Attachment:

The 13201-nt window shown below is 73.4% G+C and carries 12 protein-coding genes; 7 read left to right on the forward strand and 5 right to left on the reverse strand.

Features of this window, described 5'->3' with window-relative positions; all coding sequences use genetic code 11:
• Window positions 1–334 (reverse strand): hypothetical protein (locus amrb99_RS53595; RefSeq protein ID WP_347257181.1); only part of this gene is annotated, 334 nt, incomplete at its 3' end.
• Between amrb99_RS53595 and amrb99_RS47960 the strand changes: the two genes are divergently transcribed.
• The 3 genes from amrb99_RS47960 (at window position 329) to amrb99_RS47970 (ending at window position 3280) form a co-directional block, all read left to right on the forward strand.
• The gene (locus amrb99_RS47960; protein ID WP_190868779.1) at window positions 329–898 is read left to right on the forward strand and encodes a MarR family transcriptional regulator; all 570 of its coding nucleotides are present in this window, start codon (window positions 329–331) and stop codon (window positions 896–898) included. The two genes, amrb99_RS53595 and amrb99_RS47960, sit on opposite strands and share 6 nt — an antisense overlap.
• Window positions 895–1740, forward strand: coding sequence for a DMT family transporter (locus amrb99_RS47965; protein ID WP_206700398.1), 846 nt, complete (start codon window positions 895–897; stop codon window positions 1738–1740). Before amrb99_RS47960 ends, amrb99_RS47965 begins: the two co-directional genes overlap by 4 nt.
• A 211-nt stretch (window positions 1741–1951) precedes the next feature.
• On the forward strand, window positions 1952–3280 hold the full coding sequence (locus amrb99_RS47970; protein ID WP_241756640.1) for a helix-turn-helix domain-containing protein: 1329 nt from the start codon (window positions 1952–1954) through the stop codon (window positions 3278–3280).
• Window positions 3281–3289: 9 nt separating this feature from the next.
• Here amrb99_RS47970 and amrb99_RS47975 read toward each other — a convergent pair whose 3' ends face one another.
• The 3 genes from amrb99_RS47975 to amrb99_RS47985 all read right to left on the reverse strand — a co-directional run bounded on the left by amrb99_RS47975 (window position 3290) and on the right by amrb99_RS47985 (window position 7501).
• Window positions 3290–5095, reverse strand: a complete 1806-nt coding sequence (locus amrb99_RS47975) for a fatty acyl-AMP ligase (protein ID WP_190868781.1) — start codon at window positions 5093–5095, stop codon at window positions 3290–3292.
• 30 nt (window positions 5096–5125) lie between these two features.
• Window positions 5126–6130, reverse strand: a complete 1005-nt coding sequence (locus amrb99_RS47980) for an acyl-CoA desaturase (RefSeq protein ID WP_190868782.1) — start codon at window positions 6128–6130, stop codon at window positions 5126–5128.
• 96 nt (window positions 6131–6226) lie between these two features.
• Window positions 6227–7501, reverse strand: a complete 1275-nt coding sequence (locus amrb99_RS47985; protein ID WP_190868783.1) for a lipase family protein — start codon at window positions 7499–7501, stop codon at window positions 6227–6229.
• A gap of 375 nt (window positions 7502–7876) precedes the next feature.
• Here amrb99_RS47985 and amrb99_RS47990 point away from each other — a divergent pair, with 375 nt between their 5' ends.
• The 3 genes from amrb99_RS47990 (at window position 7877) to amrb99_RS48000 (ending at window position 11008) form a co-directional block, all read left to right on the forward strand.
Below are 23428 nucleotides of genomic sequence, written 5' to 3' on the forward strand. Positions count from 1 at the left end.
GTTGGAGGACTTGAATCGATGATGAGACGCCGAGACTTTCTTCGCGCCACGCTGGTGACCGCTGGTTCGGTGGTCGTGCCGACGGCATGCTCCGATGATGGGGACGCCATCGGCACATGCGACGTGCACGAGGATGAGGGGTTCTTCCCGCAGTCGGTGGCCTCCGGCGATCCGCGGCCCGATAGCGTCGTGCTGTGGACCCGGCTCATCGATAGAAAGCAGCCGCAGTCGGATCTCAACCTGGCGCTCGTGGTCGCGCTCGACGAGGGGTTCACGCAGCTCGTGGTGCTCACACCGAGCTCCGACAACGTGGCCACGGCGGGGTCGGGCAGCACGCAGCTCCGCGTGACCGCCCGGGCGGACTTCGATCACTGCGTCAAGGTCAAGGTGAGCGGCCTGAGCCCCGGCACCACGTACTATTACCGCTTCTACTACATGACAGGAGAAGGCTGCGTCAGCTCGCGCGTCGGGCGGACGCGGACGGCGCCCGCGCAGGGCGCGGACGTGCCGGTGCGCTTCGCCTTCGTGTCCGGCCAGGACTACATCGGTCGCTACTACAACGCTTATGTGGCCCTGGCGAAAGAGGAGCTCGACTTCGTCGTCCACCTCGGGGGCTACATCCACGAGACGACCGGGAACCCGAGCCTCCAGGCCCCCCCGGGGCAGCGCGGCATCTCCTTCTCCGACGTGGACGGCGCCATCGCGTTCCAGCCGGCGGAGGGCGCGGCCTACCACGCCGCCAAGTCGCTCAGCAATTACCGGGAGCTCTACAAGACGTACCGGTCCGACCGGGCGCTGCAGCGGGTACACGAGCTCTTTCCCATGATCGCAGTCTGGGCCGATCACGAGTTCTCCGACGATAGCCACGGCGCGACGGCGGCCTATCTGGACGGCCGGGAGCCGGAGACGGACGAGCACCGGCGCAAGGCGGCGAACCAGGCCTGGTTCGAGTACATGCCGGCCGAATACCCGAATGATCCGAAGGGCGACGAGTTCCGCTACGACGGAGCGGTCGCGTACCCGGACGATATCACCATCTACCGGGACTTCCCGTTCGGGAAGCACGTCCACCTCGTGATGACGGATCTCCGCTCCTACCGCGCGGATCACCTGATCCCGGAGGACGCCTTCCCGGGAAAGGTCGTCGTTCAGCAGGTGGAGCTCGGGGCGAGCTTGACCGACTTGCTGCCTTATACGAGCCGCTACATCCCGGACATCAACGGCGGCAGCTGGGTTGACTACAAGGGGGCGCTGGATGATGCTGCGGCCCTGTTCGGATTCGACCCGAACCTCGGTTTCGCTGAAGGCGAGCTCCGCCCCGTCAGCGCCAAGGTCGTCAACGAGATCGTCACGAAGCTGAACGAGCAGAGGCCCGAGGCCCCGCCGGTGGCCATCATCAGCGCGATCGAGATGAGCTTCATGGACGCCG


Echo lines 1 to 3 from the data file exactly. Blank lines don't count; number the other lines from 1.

The 13201-nt window shown below is 73.4% G+C and carries 12 protein-coding genes; 7 read left to right on the forward strand and 5 right to left on the reverse strand.

Features of this window, described 5'->3' with window-relative positions; all coding sequences use genetic code 11:
• Window positions 1–334 (reverse strand): hypothetical protein (locus amrb99_RS53595; RefSeq protein ID WP_347257181.1); only part of this gene is annotated, 334 nt, incomplete at its 3' end.